It’s 6:17. The party began promptly at 6:00. It’s been four years since Todd’s seen them, but he knows they didn’t wait. His father is nothing if not punctual.
He’d forgotten to buy a birthday gift for his stepbrother. That’s not why he’s late, but it is the reason he will now be even more late, as he exits the Golden State Freeway for the nearest strip mall.
Would the boy understand that Todd had needed to pull over at the rest stop outside Chowchilla and weep? That his hands shook so badly he could no longer grip the wheel. “It’s time you get over it, Todd,” his father would say. “Face your demons.”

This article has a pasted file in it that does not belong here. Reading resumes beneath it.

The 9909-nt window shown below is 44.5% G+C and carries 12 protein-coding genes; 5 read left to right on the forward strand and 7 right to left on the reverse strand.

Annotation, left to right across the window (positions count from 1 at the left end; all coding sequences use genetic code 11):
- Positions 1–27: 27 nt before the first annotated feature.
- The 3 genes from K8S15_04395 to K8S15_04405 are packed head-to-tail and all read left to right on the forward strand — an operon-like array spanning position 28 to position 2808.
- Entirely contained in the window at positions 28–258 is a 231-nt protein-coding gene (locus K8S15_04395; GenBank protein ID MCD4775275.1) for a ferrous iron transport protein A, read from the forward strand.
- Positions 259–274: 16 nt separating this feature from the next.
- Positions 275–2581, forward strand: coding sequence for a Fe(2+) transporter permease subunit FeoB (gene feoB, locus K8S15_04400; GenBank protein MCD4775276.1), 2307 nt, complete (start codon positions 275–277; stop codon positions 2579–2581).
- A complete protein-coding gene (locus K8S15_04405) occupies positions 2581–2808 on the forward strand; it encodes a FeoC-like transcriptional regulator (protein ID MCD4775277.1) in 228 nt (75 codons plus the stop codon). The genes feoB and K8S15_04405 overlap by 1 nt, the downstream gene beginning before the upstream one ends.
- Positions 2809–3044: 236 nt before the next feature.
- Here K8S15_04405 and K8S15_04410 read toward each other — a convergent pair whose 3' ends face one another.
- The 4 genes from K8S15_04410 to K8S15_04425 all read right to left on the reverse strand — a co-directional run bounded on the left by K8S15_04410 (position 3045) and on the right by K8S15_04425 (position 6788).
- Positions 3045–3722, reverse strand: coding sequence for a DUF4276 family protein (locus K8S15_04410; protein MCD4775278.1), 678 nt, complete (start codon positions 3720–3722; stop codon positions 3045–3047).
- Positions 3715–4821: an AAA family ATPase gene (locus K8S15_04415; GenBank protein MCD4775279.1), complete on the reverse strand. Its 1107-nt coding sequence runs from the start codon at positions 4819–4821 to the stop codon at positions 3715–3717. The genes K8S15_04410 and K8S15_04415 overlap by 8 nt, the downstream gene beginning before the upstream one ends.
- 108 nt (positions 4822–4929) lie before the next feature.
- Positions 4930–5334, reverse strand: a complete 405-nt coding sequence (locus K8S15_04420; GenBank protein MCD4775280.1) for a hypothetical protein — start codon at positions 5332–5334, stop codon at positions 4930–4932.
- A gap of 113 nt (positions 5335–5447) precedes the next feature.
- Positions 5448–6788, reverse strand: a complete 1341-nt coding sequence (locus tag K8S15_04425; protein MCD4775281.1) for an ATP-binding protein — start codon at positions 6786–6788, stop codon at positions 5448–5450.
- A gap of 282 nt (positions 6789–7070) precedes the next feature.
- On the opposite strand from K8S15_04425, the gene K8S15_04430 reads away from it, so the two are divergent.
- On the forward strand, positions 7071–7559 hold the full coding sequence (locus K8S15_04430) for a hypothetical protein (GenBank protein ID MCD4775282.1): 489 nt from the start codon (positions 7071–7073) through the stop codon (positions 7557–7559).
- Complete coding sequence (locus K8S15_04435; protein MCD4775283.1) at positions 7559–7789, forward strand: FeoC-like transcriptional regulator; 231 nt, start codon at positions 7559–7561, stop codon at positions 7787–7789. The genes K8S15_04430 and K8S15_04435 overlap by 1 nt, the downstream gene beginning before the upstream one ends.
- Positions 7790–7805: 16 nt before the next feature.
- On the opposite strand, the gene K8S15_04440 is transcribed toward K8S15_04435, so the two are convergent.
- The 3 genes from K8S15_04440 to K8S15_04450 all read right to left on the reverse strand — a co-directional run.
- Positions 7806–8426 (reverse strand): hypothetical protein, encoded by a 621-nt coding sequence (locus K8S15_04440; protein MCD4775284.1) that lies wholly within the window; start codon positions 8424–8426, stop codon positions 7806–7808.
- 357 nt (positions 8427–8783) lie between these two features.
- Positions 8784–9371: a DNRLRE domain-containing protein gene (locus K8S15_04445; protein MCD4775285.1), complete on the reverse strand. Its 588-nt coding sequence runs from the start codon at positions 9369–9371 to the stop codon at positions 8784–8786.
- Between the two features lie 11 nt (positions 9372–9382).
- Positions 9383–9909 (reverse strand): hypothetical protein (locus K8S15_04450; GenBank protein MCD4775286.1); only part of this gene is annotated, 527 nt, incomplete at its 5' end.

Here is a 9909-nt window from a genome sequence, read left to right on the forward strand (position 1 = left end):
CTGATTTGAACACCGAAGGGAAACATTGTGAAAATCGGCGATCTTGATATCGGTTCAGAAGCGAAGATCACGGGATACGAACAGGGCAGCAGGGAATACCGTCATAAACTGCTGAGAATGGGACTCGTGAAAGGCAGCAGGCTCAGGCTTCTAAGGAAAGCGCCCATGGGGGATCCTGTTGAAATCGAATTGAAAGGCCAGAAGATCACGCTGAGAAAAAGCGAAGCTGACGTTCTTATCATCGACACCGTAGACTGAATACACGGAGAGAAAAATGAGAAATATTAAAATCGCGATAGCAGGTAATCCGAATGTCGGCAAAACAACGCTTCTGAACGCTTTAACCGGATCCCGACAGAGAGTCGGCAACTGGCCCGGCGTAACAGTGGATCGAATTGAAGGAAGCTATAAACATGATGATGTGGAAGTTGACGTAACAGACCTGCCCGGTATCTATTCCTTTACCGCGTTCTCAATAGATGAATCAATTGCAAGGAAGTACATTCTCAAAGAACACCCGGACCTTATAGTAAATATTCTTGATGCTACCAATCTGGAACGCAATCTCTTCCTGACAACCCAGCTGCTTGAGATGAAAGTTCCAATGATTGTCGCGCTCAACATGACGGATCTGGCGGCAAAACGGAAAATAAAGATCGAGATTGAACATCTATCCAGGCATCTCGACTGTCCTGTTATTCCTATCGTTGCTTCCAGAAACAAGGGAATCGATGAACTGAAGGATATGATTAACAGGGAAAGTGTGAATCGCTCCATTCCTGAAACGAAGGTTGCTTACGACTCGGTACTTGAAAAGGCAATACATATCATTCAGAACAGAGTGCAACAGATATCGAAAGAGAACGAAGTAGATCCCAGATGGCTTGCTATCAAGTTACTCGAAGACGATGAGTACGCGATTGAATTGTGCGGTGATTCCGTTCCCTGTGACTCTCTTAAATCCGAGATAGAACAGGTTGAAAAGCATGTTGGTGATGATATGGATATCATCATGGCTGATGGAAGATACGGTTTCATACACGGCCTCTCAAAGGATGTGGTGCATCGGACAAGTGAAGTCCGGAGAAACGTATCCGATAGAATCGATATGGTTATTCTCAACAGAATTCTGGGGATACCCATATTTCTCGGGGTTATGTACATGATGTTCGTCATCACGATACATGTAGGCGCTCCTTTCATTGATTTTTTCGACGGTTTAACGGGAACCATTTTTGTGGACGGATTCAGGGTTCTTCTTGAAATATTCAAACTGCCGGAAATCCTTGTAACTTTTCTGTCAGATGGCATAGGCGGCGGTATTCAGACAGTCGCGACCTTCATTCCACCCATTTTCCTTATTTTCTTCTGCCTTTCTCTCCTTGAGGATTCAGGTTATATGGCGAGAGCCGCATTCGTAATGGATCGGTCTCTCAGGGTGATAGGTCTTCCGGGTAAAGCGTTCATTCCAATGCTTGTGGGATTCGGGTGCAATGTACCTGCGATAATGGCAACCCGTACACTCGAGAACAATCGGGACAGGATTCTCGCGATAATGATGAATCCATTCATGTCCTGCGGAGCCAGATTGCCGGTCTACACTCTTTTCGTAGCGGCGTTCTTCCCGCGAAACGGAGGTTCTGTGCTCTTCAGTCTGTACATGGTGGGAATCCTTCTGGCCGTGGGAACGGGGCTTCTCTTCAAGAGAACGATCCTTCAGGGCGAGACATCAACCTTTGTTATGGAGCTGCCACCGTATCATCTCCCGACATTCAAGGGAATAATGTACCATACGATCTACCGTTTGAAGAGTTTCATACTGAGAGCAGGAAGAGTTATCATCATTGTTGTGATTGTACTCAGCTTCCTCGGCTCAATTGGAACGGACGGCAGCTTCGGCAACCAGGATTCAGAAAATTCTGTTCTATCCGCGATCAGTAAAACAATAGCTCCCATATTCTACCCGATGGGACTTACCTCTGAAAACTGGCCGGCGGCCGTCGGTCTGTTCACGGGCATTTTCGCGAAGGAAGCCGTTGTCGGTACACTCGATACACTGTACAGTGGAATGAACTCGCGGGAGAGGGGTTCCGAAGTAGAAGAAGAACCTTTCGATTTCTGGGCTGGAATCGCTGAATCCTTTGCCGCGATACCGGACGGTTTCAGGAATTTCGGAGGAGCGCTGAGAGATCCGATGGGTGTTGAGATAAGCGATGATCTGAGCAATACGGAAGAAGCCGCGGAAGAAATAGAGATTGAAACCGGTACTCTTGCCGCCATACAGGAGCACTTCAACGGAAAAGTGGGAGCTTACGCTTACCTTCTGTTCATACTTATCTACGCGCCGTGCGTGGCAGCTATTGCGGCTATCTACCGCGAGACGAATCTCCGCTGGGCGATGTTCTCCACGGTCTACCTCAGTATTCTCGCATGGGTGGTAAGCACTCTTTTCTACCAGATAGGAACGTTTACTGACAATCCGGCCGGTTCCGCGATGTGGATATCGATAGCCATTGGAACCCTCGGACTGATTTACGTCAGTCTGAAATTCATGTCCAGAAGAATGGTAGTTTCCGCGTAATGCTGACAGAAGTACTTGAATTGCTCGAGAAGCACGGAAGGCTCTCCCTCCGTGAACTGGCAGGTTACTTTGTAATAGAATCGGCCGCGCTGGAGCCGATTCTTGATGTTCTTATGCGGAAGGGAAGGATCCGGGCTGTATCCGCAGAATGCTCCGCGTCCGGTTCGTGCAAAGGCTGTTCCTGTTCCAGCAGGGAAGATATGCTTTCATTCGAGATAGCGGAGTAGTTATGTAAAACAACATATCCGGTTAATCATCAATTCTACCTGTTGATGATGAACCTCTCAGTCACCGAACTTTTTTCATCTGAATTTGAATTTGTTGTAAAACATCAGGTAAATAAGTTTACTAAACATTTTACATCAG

The sun is setting over Turlock as he pulls into the Safeway parking lot and steps out of the car. The reek of tired manure and late September tillage fills the air; off to his left the Diablo Range crouches, the beautiful hues of red and orange a reminder of the pastel walls in the room where Todd spent nine years of his life.
He makes his way to the back of the store where the children’s games and close-out lawn furniture is stocked. Todd doesn’t know what to buy a normal thirteen-year-old; at that age he’d been chained to the floor of a gaily-colored cell in the basement of retail sales executive Robert McDowell’s house, a few miles from where Todd now stands.
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